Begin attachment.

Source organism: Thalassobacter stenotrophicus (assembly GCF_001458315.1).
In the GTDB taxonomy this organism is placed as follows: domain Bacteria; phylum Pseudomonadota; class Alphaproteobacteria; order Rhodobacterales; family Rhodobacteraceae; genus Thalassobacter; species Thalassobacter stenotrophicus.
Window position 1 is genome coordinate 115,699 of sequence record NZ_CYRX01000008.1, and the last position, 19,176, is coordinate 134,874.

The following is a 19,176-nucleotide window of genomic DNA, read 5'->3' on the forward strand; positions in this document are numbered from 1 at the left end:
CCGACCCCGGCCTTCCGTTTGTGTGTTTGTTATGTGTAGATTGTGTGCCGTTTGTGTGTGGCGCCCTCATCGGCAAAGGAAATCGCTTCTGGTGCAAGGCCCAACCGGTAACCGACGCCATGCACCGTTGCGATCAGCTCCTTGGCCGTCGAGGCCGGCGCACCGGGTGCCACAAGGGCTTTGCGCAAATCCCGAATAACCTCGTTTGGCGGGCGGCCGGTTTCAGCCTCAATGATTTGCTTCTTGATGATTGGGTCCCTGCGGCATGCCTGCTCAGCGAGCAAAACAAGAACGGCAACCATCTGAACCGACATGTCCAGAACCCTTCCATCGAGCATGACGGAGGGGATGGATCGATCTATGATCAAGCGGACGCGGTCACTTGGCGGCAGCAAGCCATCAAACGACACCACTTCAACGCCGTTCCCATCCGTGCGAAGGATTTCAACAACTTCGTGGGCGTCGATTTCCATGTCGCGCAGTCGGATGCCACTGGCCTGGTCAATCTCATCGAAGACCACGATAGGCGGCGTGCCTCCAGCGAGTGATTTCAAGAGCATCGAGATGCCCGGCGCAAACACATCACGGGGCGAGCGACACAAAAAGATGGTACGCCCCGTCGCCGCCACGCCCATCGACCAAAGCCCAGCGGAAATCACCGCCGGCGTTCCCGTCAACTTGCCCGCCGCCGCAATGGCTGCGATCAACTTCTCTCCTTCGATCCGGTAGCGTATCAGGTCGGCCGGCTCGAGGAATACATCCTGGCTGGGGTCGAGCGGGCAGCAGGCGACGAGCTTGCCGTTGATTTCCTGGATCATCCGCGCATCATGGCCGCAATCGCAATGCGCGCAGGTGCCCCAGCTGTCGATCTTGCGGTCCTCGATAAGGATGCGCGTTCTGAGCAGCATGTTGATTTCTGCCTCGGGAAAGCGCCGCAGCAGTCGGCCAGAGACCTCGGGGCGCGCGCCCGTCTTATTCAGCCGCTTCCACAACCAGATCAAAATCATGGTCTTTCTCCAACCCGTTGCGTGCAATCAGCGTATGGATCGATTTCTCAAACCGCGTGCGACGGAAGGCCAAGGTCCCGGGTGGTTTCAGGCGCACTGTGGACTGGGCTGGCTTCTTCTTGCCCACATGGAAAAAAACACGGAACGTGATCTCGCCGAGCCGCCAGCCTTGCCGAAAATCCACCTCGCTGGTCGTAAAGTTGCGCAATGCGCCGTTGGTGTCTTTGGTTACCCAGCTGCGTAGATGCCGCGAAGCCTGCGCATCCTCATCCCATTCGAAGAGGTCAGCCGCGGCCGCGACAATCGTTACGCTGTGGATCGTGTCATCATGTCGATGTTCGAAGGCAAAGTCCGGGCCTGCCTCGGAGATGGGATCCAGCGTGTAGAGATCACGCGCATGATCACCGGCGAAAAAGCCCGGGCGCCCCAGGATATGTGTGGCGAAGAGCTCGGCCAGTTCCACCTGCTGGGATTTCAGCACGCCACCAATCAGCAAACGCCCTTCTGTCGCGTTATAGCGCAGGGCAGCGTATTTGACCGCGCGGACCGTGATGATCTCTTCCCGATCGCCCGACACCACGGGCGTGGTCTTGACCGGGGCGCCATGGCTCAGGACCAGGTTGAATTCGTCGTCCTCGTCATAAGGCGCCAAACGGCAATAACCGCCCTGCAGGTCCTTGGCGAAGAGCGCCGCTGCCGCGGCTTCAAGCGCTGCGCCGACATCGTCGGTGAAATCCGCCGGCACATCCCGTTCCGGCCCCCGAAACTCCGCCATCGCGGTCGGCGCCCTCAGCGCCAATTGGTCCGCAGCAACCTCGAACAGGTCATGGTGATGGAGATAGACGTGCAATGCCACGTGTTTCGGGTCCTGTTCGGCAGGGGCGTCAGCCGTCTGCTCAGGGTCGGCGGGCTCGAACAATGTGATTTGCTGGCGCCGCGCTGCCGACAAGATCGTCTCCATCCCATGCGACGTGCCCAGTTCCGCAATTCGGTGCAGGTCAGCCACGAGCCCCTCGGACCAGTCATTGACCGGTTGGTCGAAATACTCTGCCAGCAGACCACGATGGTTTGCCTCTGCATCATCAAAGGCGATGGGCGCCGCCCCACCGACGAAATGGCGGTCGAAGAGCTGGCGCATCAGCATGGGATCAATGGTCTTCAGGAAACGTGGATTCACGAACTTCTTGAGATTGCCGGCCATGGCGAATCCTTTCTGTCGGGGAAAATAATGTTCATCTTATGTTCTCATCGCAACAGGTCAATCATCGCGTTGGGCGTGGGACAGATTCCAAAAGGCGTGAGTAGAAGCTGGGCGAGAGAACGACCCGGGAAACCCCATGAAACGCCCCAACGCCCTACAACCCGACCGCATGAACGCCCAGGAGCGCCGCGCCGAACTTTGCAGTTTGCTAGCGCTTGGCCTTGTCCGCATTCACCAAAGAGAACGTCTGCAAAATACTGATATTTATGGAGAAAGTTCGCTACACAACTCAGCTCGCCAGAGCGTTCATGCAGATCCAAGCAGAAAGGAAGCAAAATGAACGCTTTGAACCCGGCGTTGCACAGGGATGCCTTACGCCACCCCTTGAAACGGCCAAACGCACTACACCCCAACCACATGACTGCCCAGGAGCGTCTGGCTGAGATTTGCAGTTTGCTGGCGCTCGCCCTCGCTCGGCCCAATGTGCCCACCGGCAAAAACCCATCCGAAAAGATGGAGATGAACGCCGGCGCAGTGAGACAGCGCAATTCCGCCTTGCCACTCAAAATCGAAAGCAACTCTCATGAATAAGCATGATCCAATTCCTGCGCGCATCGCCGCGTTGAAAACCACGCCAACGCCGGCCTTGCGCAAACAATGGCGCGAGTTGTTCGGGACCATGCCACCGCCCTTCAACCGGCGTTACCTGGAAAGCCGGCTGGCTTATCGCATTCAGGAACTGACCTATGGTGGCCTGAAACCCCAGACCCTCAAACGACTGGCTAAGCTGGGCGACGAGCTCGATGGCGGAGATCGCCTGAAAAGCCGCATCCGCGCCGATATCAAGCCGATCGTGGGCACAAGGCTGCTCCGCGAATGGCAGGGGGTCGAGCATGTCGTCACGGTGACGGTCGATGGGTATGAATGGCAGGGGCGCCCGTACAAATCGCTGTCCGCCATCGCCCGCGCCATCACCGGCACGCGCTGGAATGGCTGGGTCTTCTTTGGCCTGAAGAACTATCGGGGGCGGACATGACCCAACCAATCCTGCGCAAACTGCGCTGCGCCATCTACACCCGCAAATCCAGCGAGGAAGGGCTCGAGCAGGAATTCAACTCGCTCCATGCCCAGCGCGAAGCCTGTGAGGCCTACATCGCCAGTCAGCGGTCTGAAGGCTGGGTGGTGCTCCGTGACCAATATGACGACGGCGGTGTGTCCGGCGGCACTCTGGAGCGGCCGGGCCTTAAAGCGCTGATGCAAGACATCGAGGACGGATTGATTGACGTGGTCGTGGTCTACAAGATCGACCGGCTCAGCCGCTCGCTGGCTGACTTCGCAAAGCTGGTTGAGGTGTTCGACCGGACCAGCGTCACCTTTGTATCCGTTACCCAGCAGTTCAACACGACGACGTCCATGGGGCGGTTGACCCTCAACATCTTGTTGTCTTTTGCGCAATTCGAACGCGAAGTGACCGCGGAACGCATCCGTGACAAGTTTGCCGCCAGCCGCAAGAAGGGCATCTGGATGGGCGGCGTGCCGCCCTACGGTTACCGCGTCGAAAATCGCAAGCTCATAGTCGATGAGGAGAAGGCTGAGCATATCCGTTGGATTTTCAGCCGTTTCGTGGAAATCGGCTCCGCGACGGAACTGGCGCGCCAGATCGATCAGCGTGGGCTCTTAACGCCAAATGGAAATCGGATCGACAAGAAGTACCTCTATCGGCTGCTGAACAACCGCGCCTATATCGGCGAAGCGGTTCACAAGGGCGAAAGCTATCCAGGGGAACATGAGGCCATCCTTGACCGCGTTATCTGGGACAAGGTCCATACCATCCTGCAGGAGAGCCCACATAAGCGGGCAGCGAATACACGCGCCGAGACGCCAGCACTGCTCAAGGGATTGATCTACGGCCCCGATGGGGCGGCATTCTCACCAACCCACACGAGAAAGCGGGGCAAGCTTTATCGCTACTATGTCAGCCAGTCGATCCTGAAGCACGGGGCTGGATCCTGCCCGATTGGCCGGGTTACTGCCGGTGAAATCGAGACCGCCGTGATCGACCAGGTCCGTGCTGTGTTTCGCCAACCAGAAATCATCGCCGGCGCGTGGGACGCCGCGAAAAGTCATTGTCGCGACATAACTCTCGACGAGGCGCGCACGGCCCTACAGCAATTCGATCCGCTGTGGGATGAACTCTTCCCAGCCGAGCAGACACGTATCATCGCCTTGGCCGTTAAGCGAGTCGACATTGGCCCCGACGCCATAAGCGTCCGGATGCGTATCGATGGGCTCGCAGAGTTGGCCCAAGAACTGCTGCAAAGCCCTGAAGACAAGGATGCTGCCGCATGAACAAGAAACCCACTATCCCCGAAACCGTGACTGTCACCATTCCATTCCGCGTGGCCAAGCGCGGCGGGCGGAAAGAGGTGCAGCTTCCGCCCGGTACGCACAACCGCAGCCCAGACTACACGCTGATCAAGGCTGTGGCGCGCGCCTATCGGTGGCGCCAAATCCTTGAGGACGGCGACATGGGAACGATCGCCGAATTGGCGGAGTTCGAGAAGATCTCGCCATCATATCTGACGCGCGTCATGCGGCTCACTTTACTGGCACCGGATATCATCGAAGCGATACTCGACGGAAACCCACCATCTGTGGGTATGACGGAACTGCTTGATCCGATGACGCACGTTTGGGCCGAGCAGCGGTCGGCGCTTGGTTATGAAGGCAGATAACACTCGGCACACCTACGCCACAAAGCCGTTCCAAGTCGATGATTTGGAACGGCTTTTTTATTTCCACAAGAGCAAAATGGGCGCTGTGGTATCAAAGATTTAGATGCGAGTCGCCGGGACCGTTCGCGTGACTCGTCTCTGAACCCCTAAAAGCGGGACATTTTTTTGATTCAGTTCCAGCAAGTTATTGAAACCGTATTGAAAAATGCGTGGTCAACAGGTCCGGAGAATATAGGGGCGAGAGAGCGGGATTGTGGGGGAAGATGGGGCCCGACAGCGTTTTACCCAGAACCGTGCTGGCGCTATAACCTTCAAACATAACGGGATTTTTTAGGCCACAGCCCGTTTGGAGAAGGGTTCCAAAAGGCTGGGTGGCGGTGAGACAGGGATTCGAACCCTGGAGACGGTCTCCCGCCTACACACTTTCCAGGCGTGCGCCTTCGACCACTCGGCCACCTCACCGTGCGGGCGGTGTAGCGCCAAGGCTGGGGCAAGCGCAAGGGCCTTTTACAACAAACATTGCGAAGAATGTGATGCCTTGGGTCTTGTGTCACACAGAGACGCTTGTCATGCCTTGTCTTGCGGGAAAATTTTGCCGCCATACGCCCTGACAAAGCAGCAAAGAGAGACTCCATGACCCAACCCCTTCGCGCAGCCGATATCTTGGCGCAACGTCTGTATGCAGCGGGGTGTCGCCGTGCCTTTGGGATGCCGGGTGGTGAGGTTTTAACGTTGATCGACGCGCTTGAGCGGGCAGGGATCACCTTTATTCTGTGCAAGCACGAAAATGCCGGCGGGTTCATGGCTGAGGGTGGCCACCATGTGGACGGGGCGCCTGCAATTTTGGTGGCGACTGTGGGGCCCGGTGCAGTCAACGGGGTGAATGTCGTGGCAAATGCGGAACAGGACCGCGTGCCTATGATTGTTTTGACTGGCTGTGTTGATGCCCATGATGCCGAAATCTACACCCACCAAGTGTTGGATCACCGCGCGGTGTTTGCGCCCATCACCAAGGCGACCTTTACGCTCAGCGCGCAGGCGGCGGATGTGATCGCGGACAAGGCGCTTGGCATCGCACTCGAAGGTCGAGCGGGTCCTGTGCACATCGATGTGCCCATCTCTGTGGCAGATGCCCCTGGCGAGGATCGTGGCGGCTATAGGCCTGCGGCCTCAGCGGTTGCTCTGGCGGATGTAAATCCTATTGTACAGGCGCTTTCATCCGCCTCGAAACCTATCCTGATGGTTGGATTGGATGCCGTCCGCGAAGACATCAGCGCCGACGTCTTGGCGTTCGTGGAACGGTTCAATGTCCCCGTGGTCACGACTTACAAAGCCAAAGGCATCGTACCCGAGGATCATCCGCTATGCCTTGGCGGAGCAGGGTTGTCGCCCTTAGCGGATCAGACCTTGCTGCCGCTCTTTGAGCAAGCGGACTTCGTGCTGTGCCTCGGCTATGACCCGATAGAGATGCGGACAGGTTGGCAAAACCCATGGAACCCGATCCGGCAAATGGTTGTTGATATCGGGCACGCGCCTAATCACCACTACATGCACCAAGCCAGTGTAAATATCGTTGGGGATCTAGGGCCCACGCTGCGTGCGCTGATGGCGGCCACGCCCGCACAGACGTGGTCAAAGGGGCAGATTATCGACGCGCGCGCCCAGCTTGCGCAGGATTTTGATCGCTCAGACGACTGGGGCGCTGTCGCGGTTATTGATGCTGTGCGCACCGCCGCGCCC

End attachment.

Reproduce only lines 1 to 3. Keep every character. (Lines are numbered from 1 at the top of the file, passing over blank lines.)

Source organism: Thalassobacter stenotrophicus (assembly GCF_001458315.1).
In the GTDB taxonomy this organism is placed as follows: domain Bacteria; phylum Pseudomonadota; class Alphaproteobacteria; order Rhodobacterales; family Rhodobacteraceae; genus Thalassobacter; species Thalassobacter stenotrophicus.
Window position 1 is genome coordinate 115,699 of sequence record NZ_CYRX01000008.1, and the last position, 19,176, is coordinate 134,874.